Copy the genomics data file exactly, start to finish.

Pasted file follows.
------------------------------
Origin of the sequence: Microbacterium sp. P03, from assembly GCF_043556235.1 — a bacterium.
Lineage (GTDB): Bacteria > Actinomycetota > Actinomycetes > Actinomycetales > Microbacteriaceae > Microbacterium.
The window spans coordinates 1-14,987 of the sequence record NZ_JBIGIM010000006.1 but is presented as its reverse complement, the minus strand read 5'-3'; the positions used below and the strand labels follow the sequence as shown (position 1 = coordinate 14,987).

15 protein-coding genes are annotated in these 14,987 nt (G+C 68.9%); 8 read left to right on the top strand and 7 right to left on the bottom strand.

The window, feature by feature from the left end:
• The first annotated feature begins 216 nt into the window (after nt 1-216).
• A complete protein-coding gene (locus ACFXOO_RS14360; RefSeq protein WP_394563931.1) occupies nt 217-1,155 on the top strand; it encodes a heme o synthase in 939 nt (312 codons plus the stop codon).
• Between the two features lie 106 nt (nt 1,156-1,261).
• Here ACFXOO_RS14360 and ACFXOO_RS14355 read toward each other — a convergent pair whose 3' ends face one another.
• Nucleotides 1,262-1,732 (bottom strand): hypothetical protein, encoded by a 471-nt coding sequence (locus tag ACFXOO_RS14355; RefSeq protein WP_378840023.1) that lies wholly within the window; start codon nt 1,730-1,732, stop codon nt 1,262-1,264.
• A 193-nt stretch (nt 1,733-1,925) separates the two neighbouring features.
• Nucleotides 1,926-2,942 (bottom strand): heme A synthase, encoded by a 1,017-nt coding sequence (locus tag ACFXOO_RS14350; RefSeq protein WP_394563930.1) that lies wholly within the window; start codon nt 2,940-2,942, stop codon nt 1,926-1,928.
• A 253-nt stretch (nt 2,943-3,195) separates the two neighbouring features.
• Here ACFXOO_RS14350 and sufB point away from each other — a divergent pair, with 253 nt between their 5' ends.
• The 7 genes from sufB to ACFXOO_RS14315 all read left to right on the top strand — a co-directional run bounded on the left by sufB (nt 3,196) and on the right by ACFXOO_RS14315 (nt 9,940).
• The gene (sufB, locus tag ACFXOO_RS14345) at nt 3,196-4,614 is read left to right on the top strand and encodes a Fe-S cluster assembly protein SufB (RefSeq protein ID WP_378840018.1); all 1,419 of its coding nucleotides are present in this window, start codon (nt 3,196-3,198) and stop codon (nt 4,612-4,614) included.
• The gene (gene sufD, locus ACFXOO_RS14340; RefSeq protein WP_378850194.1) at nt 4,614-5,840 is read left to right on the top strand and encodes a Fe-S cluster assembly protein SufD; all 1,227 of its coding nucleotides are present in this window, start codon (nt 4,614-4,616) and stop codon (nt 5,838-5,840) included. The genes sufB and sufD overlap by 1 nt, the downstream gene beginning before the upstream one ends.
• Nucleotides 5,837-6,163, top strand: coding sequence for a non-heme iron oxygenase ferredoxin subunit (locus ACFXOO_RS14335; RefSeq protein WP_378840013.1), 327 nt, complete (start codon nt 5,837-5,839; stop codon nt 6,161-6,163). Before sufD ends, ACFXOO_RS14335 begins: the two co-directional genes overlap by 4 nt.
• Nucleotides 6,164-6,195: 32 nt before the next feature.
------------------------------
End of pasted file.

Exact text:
Origin of the sequence: Microbacterium sp. P03, from assembly GCF_043556235.1 — a bacterium.
Lineage (GTDB): Bacteria > Actinomycetota > Actinomycetes > Actinomycetales > Microbacteriaceae > Microbacterium.
The window spans coordinates 1-14,987 of the sequence record NZ_JBIGIM010000006.1 but is presented as its reverse complement, the minus strand read 5'-3'; the positions used below and the strand labels follow the sequence as shown (position 1 = coordinate 14,987).

15 protein-coding genes are annotated in these 14,987 nt (G+C 68.9%); 8 read left to right on the top strand and 7 right to left on the bottom strand.

The window, feature by feature from the left end:
• The first annotated feature begins 216 nt into the window (after nt 1-216).
• A complete protein-coding gene (locus ACFXOO_RS14360; RefSeq protein WP_394563931.1) occupies nt 217-1,155 on the top strand; it encodes a heme o synthase in 939 nt (312 codons plus the stop codon).
• Between the two features lie 106 nt (nt 1,156-1,261).
• Here ACFXOO_RS14360 and ACFXOO_RS14355 read toward each other — a convergent pair whose 3' ends face one another.
• Nucleotides 1,262-1,732 (bottom strand): hypothetical protein, encoded by a 471-nt coding sequence (locus tag ACFXOO_RS14355; RefSeq protein WP_378840023.1) that lies wholly within the window; start codon nt 1,730-1,732, stop codon nt 1,262-1,264.
• A 193-nt stretch (nt 1,733-1,925) separates the two neighbouring features.
• Nucleotides 1,926-2,942 (bottom strand): heme A synthase, encoded by a 1,017-nt coding sequence (locus tag ACFXOO_RS14350; RefSeq protein WP_394563930.1) that lies wholly within the window; start codon nt 2,940-2,942, stop codon nt 1,926-1,928.
• A 253-nt stretch (nt 2,943-3,195) separates the two neighbouring features.
• Here ACFXOO_RS14350 and sufB point away from each other — a divergent pair, with 253 nt between their 5' ends.
• The 7 genes from sufB to ACFXOO_RS14315 all read left to right on the top strand — a co-directional run bounded on the left by sufB (nt 3,196) and on the right by ACFXOO_RS14315 (nt 9,940).
• The gene (sufB, locus tag ACFXOO_RS14345) at nt 3,196-4,614 is read left to right on the top strand and encodes a Fe-S cluster assembly protein SufB (RefSeq protein ID WP_378840018.1); all 1,419 of its coding nucleotides are present in this window, start codon (nt 3,196-3,198) and stop codon (nt 4,612-4,614) included.
• The gene (gene sufD, locus ACFXOO_RS14340; RefSeq protein WP_378850194.1) at nt 4,614-5,840 is read left to right on the top strand and encodes a Fe-S cluster assembly protein SufD; all 1,227 of its coding nucleotides are present in this window, start codon (nt 4,614-4,616) and stop codon (nt 5,838-5,840) included. The genes sufB and sufD overlap by 1 nt, the downstream gene beginning before the upstream one ends.
• Nucleotides 5,837-6,163, top strand: coding sequence for a non-heme iron oxygenase ferredoxin subunit (locus ACFXOO_RS14335; RefSeq protein WP_378840013.1), 327 nt, complete (start codon nt 5,837-5,839; stop codon nt 6,161-6,163). Before sufD ends, ACFXOO_RS14335 begins: the two co-directional genes overlap by 4 nt.
• Nucleotides 6,164-6,195: 32 nt before the next feature.